Changes to Sales/Gifting of Park Homes - From 26 May 2013

One of the most serious concerns raised by Parliament prior to the new Act was “sale blocking” by site owners (i.e. preventing sale of the mobile home).

The new Act introduced important measures to stop this from happening. There are now three steps to selling a mobile home:

Step 1 - Transfer of Existing Occupation Agreements (Applicable where Agreement signed prior to 26 May 2013 and has not been transferred since)

The occupier must serve notice on the park owner that he/she proposes to sell or gift the mobile home, and to transfer the occupation agreement, to the person(s) named in the notice.

A park owner wishing to object must serve a Refusal Notice (in a prescribed form) on the occupier and apply to the RPT for a Refusal Order preventing sale of the asset. These steps must be taken within 21 days from the date the park owner receives the occupier’s Notice of Intention to Sell. Failure to do so within the deadline automatically deems the sale/gift as approved.

There are only very limited grounds for seeking a Refusal Order and these are set out in the Regulations. A Refusal Notice can be invalid if it not in the prescribed form and contain all the information required.

Step 1 – Transfer of New Occupation Agreements (Application where Agreement signed or transferred after 26 May 2013)

The occupier may sell or gift the mobile home, and transfer the agreement, without the approval of the park owner. The new occupier must notify the park owner of the sale and assignment as soon as possible after completion of the sale/gift.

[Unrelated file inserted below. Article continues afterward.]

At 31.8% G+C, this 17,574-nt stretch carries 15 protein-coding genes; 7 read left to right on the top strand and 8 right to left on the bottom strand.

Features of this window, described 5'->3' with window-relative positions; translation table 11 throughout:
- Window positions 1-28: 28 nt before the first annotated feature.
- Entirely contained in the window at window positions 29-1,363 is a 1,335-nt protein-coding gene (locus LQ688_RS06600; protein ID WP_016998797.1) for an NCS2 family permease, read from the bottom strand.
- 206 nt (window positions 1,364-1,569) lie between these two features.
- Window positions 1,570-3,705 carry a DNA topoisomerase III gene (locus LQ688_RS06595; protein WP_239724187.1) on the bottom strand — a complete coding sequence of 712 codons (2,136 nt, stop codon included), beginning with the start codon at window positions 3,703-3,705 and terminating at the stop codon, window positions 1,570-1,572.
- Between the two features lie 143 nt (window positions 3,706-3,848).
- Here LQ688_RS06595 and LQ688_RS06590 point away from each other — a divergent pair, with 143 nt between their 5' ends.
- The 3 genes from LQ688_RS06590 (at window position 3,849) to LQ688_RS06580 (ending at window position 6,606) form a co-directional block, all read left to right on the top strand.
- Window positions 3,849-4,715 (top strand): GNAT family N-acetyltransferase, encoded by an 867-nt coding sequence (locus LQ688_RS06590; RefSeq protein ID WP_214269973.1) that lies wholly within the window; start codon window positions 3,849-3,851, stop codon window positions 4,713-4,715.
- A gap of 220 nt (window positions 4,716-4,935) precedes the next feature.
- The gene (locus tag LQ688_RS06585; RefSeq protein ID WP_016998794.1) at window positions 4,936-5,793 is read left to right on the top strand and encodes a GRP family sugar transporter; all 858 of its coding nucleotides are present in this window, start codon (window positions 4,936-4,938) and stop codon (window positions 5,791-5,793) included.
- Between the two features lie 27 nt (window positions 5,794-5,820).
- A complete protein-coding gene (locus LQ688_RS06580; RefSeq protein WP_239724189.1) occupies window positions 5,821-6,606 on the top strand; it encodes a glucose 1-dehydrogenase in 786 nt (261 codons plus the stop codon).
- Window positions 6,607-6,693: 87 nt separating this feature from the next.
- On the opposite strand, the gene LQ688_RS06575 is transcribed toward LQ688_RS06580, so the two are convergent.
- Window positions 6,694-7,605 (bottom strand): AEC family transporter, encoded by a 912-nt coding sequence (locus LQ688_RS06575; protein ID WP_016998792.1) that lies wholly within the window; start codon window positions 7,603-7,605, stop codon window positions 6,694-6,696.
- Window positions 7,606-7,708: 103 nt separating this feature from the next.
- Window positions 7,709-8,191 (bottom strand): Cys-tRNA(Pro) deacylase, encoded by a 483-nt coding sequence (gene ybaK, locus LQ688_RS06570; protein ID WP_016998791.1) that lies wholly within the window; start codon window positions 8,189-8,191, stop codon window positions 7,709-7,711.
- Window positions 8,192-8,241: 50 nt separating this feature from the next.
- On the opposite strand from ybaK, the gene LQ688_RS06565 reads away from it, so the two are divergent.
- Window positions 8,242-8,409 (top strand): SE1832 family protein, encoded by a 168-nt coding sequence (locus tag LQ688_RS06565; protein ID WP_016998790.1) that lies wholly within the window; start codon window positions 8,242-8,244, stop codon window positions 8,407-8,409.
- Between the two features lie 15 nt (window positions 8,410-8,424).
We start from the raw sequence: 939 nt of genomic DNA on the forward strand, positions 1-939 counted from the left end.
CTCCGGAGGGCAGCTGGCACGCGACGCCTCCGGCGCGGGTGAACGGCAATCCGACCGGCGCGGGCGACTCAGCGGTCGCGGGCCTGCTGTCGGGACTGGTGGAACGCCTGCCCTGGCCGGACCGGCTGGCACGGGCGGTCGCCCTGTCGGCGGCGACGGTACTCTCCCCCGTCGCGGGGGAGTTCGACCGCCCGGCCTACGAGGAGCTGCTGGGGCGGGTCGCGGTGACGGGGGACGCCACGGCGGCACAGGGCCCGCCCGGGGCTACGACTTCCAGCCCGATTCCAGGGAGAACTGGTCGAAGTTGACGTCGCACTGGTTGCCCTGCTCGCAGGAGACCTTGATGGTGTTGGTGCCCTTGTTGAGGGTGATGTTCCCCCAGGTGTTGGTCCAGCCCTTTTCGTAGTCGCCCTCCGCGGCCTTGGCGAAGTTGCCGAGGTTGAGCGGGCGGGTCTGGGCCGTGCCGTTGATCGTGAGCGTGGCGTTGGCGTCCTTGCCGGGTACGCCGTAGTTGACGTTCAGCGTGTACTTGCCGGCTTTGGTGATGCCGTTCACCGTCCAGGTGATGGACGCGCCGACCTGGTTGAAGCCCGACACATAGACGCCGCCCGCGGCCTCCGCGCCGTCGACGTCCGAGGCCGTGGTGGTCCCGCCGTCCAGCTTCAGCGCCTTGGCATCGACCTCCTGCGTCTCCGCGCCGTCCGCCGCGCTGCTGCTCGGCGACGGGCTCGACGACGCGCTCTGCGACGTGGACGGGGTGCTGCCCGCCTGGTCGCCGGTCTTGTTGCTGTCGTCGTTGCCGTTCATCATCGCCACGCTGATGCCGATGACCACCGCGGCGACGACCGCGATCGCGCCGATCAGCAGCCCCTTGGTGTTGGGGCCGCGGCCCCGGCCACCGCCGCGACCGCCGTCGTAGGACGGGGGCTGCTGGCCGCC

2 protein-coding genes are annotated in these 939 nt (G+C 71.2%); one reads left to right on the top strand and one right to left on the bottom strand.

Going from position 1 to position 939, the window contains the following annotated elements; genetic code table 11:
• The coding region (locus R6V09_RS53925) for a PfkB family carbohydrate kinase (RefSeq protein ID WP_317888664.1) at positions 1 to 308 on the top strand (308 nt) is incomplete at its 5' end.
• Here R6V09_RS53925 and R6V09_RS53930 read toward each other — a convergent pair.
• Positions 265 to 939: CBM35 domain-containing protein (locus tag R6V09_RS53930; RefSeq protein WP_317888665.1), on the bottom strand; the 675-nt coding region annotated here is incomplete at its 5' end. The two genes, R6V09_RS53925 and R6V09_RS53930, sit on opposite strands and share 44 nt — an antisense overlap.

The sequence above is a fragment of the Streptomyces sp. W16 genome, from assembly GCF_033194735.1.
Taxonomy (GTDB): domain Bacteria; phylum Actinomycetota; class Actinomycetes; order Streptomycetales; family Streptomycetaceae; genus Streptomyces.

In BOTH cases, a gift of the home can still only be made to a family member of the current owner. Evidence must be provided of this to the park owner.

Step 2 – Payment of Commission

For all sales which take place after 26 May 2013 the new buyer (and not the seller) is responsible for paying the commission on the sale to the park owner. The timescale and method of paying the commission are set out in the Regulations.

The Act also imposes a number of strict obligations on both the seller and the buyer, requiring them to provide certain information to each other and to the park owner. As a result, the sale/transfer procedure has become more detailed and complicated and specialist legal advice is recommended to ensure compliance.

Changes to Park Rules - To be confirmed

The new Act intends for all existing park rules to be replaced with a new set of rules, which are to be deposited with the local authority. Each rule shall become an express term of the Occupation Agreement. The procedure for amending the park rules in future will also change although the mechanics of this are not yet clear.

Changes to Pitch Fees - From 26 May 2013

Presently, pitch fees can change each year in line with the change in the Retail Prices Index (“RPI”) since the last review date.

Although this will still be the same in most cases, it is important to note the following changes:

  1. An Annual Pitch Fee Review Notice (in a prescribed form) must be sent to all residents on the park together with supporting papers. If the prescribed form is not used or does not set out certain information required, the Notice will be invalid. This means that the RTP can order it to repay any overpaid pitch fees to occupiers.
  2. Linking pitch fees with RPI can sometimes be considered unreasonable, depending on the circumstances of the case. This can be determined by the RPT together with any evidence as to deterioration (from 26 May 2013 of the site or any adjoining land owned by the park owner.

This article was provided by Pro-Leagle - The Law Firm for Laymen

Written by Corinne Tuplin (LLB Solicitor) 28 August2013